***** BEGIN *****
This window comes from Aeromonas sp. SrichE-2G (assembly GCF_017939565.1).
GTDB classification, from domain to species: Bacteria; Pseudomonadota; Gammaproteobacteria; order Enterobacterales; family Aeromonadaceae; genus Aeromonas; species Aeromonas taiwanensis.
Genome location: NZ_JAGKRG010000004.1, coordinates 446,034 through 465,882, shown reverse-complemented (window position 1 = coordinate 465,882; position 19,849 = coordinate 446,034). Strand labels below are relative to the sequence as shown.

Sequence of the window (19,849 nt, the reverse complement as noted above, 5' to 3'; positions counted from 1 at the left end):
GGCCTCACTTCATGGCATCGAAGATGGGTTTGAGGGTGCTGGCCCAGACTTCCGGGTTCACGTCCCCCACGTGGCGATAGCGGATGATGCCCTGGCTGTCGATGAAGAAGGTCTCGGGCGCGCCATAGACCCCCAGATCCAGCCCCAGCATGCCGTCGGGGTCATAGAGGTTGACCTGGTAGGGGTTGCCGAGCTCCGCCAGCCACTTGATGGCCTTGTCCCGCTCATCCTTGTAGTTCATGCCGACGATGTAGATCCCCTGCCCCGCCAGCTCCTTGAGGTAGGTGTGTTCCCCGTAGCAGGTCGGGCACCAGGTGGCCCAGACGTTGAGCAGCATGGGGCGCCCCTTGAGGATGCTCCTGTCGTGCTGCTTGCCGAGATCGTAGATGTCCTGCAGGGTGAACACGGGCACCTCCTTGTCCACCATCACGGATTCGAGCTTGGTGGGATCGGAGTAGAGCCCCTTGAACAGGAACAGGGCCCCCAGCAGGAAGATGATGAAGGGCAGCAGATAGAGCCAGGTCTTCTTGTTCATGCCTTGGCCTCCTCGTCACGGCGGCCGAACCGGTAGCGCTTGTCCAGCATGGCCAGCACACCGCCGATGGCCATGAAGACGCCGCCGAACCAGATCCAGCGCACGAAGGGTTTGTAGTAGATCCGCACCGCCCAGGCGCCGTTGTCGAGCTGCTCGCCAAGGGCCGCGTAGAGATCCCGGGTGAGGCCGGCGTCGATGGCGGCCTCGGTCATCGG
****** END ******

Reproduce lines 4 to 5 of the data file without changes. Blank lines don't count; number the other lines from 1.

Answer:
Sequence of the window (19,849 nt, the reverse complement as noted above, 5' to 3'; positions counted from 1 at the left end):
GGCCTCACTTCATGGCATCGAAGATGGGTTTGAGGGTGCTGGCCCAGACTTCCGGGTTCACGTCCCCCACGTGGCGATAGCGGATGATGCCCTGGCTGTCGATGAAGAAGGTCTCGGGCGCGCCATAGACCCCCAGATCCAGCCCCAGCATGCCGTCGGGGTCATAGAGGTTGACCTGGTAGGGGTTGCCGAGCTCCGCCAGCCACTTGATGGCCTTGTCCCGCTCATCCTTGTAGTTCATGCCGACGATGTAGATCCCCTGCCCCGCCAGCTCCTTGAGGTAGGTGTGTTCCCCGTAGCAGGTCGGGCACCAGGTGGCCCAGACGTTGAGCAGCATGGGGCGCCCCTTGAGGATGCTCCTGTCGTGCTGCTTGCCGAGATCGTAGATGTCCTGCAGGGTGAACACGGGCACCTCCTTGTCCACCATCACGGATTCGAGCTTGGTGGGATCGGAGTAGAGCCCCTTGAACAGGAACAGGGCCCCCAGCAGGAAGATGATGAAGGGCAGCAGATAGAGCCAGGTCTTCTTGTTCATGCCTTGGCCTCCTCGTCACGGCGGCCGAACCGGTAGCGCTTGTCCAGCATGGCCAGCACACCGCCGATGGCCATGAAGACGCCGCCGAACCAGATCCAGCGCACGAAGGGTTTGTAGTAGATCCGCACCGCCCAGGCGCCGTTGTCGAGCTGCTCGCCAAGGGCCGCGTAGAGATCCCGGGTGAGGCCGGCGTCGATGGCGGCCTCGGTCATCGG